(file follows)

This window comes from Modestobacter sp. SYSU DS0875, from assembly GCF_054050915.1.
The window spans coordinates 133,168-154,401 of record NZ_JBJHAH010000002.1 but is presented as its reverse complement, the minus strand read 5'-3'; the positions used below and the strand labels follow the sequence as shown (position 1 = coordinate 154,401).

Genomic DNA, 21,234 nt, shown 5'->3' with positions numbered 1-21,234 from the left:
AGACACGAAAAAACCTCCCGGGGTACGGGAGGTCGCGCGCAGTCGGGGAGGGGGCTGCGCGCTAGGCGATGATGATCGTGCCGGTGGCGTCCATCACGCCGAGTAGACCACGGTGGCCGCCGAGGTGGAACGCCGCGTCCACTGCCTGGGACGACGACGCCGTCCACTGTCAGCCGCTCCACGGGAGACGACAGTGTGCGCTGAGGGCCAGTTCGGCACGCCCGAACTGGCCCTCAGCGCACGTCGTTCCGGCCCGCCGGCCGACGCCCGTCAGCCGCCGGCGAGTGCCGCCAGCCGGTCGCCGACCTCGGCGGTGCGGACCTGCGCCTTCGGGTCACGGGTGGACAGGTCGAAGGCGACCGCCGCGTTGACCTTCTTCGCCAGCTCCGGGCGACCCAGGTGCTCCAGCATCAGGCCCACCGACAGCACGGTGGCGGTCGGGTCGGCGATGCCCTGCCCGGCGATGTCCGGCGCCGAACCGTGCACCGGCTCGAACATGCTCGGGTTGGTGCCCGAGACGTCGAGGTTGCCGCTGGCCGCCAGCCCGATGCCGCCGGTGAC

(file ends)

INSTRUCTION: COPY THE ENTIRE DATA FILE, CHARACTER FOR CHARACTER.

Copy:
This window comes from Modestobacter sp. SYSU DS0875, from assembly GCF_054050915.1.
The window spans coordinates 133,168-154,401 of record NZ_JBJHAH010000002.1 but is presented as its reverse complement, the minus strand read 5'-3'; the positions used below and the strand labels follow the sequence as shown (position 1 = coordinate 154,401).

Genomic DNA, 21,234 nt, shown 5'->3' with positions numbered 1-21,234 from the left:
AGACACGAAAAAACCTCCCGGGGTACGGGAGGTCGCGCGCAGTCGGGGAGGGGGCTGCGCGCTAGGCGATGATGATCGTGCCGGTGGCGTCCATCACGCCGAGTAGACCACGGTGGCCGCCGAGGTGGAACGCCGCGTCCACTGCCTGGGACGACGACGCCGTCCACTGTCAGCCGCTCCACGGGAGACGACAGTGTGCGCTGAGGGCCAGTTCGGCACGCCCGAACTGGCCCTCAGCGCACGTCGTTCCGGCCCGCCGGCCGACGCCCGTCAGCCGCCGGCGAGTGCCGCCAGCCGGTCGCCGACCTCGGCGGTGCGGACCTGCGCCTTCGGGTCACGGGTGGACAGGTCGAAGGCGACCGCCGCGTTGACCTTCTTCGCCAGCTCCGGGCGACCCAGGTGCTCCAGCATCAGGCCCACCGACAGCACGGTGGCGGTCGGGTCGGCGATGCCCTGCCCGGCGATGTCCGGCGCCGAACCGTGCACCGGCTCGAACATGCTCGGGTTGGTGCCCGAGACGTCGAGGTTGCCGCTGGCCGCCAGCCCGATGCCGCCGGTGAC